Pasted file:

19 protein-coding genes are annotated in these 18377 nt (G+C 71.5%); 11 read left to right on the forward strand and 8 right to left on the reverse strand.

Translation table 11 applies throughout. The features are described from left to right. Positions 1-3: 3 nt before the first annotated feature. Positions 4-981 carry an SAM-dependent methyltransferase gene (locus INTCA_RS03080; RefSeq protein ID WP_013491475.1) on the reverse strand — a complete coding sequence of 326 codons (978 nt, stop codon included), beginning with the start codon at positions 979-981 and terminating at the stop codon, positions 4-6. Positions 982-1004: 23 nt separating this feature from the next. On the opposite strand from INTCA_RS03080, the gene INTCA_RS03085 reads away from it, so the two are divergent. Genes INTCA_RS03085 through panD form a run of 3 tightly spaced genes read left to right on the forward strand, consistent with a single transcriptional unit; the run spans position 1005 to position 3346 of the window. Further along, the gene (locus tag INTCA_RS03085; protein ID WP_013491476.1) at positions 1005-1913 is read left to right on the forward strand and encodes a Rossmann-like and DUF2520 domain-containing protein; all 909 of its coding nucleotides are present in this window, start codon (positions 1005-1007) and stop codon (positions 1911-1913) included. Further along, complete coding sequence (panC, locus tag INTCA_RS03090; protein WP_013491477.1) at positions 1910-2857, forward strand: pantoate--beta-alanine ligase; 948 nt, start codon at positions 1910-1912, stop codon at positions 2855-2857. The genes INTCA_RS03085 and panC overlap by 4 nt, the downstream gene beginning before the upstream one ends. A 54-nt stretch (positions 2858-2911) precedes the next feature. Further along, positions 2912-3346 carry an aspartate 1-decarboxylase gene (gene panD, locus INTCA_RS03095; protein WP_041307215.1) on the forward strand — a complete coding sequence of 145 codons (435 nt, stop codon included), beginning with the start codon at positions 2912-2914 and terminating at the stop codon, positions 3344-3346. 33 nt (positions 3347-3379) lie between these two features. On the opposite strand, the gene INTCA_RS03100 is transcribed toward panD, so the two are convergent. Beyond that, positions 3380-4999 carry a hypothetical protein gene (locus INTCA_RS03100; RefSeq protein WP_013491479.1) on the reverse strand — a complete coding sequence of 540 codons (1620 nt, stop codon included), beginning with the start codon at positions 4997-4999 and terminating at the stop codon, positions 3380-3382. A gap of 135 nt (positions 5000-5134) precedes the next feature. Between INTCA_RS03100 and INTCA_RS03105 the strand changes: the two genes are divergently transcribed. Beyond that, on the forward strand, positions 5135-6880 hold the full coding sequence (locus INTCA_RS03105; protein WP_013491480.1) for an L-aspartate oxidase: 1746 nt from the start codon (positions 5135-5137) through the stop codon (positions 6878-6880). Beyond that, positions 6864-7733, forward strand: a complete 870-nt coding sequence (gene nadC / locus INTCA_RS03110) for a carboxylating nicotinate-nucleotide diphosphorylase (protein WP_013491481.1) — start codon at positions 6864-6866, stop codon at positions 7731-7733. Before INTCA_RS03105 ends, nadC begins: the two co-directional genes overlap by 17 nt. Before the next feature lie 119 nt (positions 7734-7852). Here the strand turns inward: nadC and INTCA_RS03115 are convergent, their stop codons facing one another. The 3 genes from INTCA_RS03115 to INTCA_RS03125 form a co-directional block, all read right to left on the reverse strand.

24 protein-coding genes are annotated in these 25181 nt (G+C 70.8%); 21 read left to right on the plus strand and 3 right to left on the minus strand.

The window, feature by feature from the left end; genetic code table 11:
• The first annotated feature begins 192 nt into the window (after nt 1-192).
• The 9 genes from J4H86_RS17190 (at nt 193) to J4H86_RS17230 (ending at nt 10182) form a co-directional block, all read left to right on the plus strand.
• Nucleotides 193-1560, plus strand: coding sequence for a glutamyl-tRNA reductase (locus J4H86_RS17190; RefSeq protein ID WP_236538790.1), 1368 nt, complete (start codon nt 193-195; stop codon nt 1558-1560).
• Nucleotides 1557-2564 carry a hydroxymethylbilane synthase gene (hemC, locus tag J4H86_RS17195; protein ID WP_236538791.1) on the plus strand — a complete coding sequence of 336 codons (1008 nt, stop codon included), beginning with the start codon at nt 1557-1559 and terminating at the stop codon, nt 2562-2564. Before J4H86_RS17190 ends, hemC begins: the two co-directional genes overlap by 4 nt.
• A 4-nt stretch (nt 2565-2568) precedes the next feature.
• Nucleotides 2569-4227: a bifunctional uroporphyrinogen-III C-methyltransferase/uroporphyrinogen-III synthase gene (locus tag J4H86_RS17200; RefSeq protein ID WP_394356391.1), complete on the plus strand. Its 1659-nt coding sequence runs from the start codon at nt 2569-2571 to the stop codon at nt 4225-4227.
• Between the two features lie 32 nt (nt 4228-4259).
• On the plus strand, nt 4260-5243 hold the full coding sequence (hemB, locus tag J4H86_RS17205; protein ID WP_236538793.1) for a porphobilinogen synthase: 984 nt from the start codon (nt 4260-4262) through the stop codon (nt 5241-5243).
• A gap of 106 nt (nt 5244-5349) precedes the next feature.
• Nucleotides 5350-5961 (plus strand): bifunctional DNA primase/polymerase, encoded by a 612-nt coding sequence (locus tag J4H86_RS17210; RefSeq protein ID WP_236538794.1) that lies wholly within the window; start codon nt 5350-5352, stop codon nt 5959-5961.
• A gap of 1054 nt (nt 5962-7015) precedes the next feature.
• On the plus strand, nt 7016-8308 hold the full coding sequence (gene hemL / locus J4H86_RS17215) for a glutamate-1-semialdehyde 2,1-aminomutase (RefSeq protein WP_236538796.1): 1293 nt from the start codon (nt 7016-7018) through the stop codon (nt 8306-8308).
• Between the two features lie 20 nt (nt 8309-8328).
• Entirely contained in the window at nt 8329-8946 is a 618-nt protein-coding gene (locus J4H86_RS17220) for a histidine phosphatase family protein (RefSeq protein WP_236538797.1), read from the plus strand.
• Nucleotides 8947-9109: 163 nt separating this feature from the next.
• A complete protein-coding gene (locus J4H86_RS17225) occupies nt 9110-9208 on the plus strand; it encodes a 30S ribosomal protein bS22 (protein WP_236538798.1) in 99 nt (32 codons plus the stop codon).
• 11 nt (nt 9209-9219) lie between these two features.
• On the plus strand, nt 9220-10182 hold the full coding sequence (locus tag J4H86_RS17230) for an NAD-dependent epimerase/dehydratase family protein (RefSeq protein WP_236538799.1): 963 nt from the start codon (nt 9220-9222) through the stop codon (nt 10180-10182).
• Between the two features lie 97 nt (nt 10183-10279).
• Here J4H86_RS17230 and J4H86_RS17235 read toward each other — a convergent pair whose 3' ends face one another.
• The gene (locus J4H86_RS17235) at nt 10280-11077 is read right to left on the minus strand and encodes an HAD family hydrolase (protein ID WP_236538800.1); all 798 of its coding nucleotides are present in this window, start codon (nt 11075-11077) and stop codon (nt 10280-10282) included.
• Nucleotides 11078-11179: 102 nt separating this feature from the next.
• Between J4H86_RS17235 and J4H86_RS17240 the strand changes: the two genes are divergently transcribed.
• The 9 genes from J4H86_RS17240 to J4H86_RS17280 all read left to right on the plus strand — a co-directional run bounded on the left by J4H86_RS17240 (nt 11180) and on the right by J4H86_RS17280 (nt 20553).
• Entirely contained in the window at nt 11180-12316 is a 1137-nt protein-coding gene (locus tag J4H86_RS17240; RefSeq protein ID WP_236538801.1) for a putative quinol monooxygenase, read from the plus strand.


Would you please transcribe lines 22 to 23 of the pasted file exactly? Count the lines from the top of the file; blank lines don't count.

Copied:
• On the plus strand, nt 9220-10182 hold the full coding sequence (locus tag J4H86_RS17230) for an NAD-dependent epimerase/dehydratase family protein (RefSeq protein WP_236538799.1): 963 nt from the start codon (nt 9220-9222) through the stop codon (nt 10180-10182).
• Between the two features lie 97 nt (nt 10183-10279).